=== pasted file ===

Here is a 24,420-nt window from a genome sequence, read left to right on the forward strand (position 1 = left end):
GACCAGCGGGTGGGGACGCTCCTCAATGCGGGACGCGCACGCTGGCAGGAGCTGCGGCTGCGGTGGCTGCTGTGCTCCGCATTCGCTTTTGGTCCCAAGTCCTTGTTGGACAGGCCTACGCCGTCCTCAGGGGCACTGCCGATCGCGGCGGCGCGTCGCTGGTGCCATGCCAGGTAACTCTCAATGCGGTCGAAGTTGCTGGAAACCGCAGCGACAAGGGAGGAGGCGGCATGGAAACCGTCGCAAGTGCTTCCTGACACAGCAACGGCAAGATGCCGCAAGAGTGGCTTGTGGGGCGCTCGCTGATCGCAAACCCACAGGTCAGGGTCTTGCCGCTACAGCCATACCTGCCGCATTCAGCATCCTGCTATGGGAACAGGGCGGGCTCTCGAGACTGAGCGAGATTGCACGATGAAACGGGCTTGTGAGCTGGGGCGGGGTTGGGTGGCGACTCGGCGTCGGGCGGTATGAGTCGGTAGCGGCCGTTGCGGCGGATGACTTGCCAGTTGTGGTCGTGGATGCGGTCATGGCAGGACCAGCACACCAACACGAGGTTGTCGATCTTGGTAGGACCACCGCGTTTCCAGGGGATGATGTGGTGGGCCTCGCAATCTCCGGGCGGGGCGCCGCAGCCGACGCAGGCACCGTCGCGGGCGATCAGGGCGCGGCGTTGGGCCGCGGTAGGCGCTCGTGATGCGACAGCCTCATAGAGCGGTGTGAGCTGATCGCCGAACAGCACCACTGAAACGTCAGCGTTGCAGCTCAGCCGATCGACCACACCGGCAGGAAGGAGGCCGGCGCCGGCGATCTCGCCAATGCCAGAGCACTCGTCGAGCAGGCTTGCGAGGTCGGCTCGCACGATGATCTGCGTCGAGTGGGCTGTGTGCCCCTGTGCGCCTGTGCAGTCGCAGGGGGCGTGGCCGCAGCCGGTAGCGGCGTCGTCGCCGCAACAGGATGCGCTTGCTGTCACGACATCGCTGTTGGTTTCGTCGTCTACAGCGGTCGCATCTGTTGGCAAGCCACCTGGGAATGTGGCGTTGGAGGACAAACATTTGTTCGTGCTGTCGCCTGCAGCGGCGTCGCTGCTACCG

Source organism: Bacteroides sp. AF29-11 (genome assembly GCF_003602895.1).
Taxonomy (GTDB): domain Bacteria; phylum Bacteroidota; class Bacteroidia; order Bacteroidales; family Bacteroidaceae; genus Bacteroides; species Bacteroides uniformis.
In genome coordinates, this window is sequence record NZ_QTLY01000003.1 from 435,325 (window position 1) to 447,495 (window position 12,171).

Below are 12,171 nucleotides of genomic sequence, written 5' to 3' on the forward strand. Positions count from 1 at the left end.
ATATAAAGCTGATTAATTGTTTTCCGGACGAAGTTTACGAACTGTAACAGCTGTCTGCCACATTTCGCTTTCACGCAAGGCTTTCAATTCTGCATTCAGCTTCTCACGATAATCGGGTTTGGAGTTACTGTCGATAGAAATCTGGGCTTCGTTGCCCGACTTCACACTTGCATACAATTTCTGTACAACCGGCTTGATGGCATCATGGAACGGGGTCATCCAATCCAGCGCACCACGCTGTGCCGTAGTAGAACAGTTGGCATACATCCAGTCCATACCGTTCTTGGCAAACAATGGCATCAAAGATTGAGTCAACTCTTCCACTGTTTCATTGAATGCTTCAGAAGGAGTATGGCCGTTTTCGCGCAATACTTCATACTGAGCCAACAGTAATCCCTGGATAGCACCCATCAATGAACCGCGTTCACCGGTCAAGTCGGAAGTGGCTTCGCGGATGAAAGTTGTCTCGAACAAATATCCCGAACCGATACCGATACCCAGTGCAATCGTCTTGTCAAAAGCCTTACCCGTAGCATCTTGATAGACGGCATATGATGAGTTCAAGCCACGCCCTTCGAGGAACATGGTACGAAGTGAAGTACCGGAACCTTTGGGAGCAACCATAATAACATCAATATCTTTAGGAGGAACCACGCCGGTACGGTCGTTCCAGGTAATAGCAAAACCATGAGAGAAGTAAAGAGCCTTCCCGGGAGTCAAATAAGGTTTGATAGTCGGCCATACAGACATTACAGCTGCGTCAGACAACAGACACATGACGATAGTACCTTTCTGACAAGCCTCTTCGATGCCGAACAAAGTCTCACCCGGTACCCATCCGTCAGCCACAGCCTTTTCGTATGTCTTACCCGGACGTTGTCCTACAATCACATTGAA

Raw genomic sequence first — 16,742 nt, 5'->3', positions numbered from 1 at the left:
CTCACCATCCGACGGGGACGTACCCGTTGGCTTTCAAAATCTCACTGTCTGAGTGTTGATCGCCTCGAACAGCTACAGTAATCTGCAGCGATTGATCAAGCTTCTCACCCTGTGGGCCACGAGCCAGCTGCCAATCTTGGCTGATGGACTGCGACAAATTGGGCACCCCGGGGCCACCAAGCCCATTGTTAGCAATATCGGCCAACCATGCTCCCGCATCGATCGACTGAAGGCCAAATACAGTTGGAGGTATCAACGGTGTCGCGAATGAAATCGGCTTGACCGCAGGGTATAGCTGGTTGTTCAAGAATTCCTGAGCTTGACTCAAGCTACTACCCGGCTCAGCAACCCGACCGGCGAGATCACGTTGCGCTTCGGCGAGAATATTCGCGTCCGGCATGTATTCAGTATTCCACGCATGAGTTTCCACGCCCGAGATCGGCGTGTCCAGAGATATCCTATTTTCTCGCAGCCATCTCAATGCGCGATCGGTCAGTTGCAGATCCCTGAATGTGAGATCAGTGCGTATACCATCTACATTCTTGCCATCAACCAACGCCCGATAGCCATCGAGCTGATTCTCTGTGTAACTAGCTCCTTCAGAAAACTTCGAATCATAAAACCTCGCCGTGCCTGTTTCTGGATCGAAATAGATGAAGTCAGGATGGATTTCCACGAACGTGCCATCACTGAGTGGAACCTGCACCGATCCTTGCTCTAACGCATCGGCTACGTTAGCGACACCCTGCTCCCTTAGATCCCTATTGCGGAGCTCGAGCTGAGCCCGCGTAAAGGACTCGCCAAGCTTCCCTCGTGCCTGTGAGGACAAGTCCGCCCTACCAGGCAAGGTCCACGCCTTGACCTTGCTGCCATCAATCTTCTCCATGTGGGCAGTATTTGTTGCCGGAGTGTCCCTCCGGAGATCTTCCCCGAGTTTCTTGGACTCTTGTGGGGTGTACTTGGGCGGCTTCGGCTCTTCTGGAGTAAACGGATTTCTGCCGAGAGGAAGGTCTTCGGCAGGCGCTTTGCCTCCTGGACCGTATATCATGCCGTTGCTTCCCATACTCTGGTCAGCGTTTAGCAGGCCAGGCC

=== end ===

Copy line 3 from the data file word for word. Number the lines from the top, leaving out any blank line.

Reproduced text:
Source organism: Bacteroides sp. AF29-11 (genome assembly GCF_003602895.1).